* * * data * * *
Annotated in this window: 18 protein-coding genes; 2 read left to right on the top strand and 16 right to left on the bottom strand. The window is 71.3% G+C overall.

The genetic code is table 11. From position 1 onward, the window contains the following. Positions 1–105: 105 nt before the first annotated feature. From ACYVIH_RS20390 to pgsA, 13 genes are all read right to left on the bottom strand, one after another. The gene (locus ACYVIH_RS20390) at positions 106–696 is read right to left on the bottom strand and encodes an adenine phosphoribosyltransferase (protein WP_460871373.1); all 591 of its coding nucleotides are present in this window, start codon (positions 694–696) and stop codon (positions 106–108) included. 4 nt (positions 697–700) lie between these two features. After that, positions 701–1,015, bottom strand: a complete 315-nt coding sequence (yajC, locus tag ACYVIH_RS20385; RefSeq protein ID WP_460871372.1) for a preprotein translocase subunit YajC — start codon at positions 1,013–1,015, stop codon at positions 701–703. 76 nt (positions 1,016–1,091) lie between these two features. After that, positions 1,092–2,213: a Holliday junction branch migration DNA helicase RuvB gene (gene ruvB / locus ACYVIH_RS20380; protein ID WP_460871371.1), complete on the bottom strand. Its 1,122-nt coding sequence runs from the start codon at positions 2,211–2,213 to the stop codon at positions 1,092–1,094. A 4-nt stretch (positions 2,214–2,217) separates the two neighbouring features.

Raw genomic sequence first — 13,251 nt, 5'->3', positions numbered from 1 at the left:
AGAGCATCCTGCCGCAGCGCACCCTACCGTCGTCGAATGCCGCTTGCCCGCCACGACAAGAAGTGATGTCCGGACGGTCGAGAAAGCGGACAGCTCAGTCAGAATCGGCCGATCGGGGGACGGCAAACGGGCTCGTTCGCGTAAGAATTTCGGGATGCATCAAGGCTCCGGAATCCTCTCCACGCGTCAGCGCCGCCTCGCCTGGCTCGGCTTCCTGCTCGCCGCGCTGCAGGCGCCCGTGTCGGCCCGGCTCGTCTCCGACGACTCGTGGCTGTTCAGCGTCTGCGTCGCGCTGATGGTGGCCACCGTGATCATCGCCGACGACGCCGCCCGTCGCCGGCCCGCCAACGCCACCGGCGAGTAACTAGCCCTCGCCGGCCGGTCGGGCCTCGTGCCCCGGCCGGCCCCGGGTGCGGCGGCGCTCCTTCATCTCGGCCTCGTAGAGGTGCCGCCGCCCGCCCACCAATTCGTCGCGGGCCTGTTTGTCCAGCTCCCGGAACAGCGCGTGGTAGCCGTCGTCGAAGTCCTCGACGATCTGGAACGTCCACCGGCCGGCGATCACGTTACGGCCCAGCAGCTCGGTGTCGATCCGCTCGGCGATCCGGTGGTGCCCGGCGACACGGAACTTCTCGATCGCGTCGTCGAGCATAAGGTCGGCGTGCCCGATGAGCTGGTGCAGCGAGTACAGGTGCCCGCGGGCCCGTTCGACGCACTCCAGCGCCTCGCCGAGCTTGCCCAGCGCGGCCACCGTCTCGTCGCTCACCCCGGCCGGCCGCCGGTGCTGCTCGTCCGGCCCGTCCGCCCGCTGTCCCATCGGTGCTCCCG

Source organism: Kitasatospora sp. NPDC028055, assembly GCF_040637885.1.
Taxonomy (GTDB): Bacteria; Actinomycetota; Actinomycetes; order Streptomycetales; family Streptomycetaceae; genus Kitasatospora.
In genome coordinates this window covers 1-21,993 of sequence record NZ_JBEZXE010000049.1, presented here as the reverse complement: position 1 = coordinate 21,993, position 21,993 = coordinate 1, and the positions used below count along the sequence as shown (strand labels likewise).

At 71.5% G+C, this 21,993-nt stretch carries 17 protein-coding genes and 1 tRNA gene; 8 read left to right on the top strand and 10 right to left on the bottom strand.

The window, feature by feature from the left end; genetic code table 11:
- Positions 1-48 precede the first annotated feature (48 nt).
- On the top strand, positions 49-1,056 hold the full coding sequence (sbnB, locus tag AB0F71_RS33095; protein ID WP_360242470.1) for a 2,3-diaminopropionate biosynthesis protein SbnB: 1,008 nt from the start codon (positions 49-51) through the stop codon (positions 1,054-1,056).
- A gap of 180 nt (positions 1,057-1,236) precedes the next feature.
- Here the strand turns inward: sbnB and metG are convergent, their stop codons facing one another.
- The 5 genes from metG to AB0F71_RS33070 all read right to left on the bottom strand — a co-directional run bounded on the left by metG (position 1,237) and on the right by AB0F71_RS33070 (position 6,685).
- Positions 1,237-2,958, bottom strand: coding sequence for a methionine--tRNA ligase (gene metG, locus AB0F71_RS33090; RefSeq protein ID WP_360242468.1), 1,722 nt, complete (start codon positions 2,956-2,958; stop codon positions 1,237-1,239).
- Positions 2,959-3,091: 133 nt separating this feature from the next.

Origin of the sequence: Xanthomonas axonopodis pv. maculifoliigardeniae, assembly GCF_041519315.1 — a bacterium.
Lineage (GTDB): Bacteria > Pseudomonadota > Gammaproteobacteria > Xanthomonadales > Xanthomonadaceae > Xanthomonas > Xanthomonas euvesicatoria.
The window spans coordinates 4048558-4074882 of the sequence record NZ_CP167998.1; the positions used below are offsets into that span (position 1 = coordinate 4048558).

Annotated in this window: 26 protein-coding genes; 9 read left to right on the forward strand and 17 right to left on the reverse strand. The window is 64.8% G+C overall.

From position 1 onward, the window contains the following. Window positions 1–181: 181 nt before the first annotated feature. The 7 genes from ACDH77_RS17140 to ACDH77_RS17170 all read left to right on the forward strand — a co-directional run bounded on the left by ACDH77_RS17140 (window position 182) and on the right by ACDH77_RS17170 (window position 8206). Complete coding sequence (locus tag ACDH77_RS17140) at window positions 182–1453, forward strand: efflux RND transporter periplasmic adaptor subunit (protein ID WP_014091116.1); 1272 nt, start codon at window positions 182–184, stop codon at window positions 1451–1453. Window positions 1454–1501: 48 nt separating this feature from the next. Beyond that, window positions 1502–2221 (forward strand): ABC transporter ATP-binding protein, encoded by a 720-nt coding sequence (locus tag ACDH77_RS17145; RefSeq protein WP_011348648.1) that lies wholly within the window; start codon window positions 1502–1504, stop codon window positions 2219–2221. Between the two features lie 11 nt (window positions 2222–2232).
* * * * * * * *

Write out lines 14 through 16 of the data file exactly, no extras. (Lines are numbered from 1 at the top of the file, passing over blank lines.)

- The 5 genes from metG to AB0F71_RS33070 all read right to left on the bottom strand — a co-directional run bounded on the left by metG (position 1,237) and on the right by AB0F71_RS33070 (position 6,685).
- Positions 1,237-2,958, bottom strand: coding sequence for a methionine--tRNA ligase (gene metG, locus AB0F71_RS33090; RefSeq protein ID WP_360242468.1), 1,722 nt, complete (start codon positions 2,956-2,958; stop codon positions 1,237-1,239).
- Positions 2,959-3,091: 133 nt separating this feature from the next.